Dileep Rao, David Paymer, Adriana Barraza, Reggie Lee
Kevin Foster, Bojana Novakovic
There is a very fine line between horror and comedy. Most times this line is blurred when the horror gives path to unintentional comedy; so what then would you make of a movie that has the purpose of making you laugh after leaving you gasping for air?
That is exactly what Sam Raimi's brilliant "Drag Me to Hell" achieves; it's a combination of dark, gross humor balanced with scream-and-cover-your-eyes frights.
Alison Lohman stars as Christine Brown, a loan officer who aspires to be promoted to assistant manager over her sneaky co-worker Stu (Lee).
When her boss (Paymer) suggests that she might get the job if she can make tough choices she gets a heaven sent opportunity when Sylvia Ganush (a very, very creepy Raver) appears at her desk.
She's an elderly woman seeking a third extension on her mortgage without any real backups; when typical Christine would've seen in her a chance for good Samaritan work, career-oriented Christine however detects an opportunity to show her boss she has real guts.
She denies Sylvia the extension and gets the Lamia curse instead. Ganush who happens to be a gypsy invokes a goat demon that will haunt Christine for three days before coming to take her straight to hell.
The premise won't only make you feel guilty for wishing inhuman evil upon bank employees who screw you in the name of bureaucracy, it also comes as a time appropriate morality tale for such harsh economic times when the value of money has relegated basic human values.
But Raimi has no intentions whatsoever of becoming preachy, instead he takes you on a fair ride of sorts where every thrill has been carefully planned to elicit a specific reaction.
Therefore the film brims with cheap special effects (some of them straight out of the ACME handbook), insanely disgusting moments and a certain vibe that makes you feel you're both in and out of the joke.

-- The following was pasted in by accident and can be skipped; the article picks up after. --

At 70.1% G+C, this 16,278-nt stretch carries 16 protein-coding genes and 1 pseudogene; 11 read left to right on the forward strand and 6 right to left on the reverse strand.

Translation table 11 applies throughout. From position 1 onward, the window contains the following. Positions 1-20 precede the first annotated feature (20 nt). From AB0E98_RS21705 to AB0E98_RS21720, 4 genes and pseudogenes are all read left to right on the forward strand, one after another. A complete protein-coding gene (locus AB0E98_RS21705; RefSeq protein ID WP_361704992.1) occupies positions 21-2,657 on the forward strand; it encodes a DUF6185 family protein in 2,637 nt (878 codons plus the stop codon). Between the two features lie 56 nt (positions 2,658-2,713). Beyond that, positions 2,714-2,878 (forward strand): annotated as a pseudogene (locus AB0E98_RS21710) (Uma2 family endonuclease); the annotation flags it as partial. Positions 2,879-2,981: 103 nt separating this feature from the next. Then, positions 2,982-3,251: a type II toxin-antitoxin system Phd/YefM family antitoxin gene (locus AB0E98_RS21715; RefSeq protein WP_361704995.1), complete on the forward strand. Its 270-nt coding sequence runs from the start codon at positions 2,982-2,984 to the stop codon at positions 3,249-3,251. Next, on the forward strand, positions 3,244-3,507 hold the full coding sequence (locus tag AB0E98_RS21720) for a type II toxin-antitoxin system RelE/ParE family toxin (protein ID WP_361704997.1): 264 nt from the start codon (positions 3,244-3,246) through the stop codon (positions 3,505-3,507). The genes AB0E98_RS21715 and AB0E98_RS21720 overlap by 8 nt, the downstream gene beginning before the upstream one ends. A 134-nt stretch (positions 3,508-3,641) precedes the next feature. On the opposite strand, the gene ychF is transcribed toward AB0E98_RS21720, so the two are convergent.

Lohman is fantastic as Christine. For one she knows how to scream, run and be thrown around by poltergeist, she also brings to her character a sense of naivete. She's often referred to as a "farm girl", particularly by her boyfriend Clay's (Long who splendidly and subtly supports the leading lady) mother, who sees in her everything she wanted her son to stay away from (the whole thing might as well be a subconscious manifestation of momma, which wouldn't come as a surprise given the Freud references and the fact that the producing studio was home to Hitchcock near the end).
Lohman brings a sense of ambiguity to Christine, since you can't really judge her for trying to have a better life, even when some of her choices are just plain wrong and Marion Crane worthy (a scene with a kitchen knife and a cute little animal will, somehow, make you cringe and burst into uncontrollable laughter).
The young actress completely owns the film; her comedic sense only overshadowed by her scream queen qualities.
"Drag Me To Hell" is also an obvious exercise in film cross-referencing, from the opening credits which evoke William Friedkin's "The Exorcist" while using a vintage studio logo, to the three day curse plot line straight out of "Night of the Demon" Raimi has a blast winking at some of his role models.
This obviously means that some people will be more prone to "getting" the film more than others. Call it double feature snobbery if you like, because the joke is in the fact that the films Raimi pays homage to aren't standarized classics, but cult and camp extravaganzas that probably would only end up playing in drive-ins and will never see the light of DVD.
To see how Raimi revels in the B-movie-ness of "Drag Me to Hell" is enough of a joy. That you willingly go along with him and play his game fully aware of the tricks up his sleeve, is perversely delicious.
Thursday, October 1, 2009
"We're postponed for three days. The giraffe stepped on his cock."
-Herbert Ross being asked on why he wasn't working on "Doctor Dolittle".
(excerpt from Mark Harris' exceptional "Pictures at a Revolution", read it now!)